Maja Anna Maria Hagerman (born 3 February 1960) is a Swedish author, journalist and filmmaker. As senior lecturer in arts she teaches historical documentary filmmaking at Dalarna university.
Hagerman has published six books on Swedish history, early medieval and prehistoric times as well as modern history and essays on cultural heritage and memory. She has made several historical documentaries for Sveriges Television. She is an honorary doctor at the Faculty of History and Philosophy at Uppsala University, promoted in 2012.
Hagerman made her debut with the book Spåren av kungens män. Om när Sverige blev ett kristet rike, on the making of the Swedish kingdom and its conversion to Christianity. The book won the August prize for non-fiction in 1996.
In September 2015, Hagerman released the book Käraste Herman. Rasbiolog Herman Lundborgs gåta, on the physician and professor Herman Lundborg. He headed the world's first state racial biology institute in Uppsala, Sweden, from 1922 to 1935, and was internationally known for his research, especially among German-speaking supporters of racial hygiene. Like many of his German colleagues, Lundborgsupported the Nazis. Lundborg was obsessed by the threat of racial mixing between Sámi, Finns and Swedes. On his travels in Northern Scandinavia, he began a relationship with a woman of Finnish-Sámi descent and eventually had a child with her.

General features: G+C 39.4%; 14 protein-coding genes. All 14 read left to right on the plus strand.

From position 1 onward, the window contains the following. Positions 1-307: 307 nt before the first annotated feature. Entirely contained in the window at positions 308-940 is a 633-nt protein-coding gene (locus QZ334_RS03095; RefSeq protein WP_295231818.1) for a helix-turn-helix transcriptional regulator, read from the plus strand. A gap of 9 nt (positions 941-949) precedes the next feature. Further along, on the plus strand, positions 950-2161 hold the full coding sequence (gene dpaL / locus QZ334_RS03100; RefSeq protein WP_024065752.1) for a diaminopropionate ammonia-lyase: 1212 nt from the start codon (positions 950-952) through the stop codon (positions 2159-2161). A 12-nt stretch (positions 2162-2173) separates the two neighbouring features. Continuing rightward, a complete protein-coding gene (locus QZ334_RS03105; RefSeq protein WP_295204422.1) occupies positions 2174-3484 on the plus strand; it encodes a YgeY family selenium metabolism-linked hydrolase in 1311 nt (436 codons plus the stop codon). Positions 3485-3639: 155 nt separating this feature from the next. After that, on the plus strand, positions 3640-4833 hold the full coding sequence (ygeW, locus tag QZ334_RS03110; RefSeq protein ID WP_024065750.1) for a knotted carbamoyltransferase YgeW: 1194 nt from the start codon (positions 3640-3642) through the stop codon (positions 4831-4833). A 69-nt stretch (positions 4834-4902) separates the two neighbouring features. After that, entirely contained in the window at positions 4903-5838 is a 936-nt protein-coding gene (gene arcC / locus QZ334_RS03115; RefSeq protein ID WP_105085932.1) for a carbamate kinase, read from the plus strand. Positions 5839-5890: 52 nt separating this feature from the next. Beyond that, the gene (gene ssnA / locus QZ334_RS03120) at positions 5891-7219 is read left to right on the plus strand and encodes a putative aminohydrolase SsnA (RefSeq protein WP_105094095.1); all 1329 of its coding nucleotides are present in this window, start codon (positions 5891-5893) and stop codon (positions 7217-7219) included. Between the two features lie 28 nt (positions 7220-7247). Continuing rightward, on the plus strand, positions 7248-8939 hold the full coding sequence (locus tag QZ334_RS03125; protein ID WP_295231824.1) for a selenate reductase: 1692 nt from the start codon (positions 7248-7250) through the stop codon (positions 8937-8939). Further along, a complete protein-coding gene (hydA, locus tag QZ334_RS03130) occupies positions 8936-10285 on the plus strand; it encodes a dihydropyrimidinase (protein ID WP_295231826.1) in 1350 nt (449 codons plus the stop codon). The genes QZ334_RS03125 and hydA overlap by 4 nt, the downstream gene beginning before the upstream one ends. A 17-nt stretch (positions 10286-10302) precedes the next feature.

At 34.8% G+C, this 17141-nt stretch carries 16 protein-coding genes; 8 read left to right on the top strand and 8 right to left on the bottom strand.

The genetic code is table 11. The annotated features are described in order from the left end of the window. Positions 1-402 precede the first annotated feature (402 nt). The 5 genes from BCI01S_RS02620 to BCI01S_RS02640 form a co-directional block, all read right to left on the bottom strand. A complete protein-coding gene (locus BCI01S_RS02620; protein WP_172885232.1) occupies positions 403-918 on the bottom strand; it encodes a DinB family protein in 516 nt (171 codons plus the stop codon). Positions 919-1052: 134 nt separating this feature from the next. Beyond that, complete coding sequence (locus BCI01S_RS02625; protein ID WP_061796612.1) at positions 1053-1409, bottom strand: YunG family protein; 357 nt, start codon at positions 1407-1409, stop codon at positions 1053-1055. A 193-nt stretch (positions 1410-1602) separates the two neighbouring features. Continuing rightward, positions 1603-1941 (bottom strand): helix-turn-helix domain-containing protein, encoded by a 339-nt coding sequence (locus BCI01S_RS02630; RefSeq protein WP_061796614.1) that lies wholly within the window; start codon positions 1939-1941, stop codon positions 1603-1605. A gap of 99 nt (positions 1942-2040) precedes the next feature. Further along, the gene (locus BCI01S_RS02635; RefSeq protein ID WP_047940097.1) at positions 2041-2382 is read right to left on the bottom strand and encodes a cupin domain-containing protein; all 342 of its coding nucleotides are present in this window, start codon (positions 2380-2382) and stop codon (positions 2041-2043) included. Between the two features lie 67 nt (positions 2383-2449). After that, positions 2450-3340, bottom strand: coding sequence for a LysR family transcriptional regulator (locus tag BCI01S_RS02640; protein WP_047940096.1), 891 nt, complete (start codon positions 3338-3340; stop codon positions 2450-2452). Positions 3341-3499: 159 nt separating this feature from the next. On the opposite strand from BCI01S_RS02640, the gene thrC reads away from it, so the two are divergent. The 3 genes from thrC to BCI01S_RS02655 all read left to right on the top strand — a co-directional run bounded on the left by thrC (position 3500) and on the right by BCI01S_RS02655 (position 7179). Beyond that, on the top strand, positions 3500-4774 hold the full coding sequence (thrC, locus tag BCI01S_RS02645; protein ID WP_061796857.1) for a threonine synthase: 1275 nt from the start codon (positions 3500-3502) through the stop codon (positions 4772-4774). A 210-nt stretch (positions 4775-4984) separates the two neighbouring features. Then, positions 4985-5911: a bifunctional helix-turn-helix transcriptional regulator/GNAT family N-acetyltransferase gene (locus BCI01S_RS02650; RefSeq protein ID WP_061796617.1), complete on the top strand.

Käraste Herman. Rasbiologen Herman Lundborgs gåta was nominated for the August prize for best non-fiction of the year in Sweden and also awarded by the Swedish Academy. It is published in German Herman Lundborg. Rätsel eines Rassenbiologen, translated by Krister Hanne.
Together with Claes Gabrielson, Hagerman made a documentary on Lundborg, Hur gör man för att rädda ett folk?, that was broadcast on Sveriges Television in January 2015. There is also an English version of the film What Measures to Save a People? A film about Herman Lundborg, head of the Swedish State Institute for Race Biology.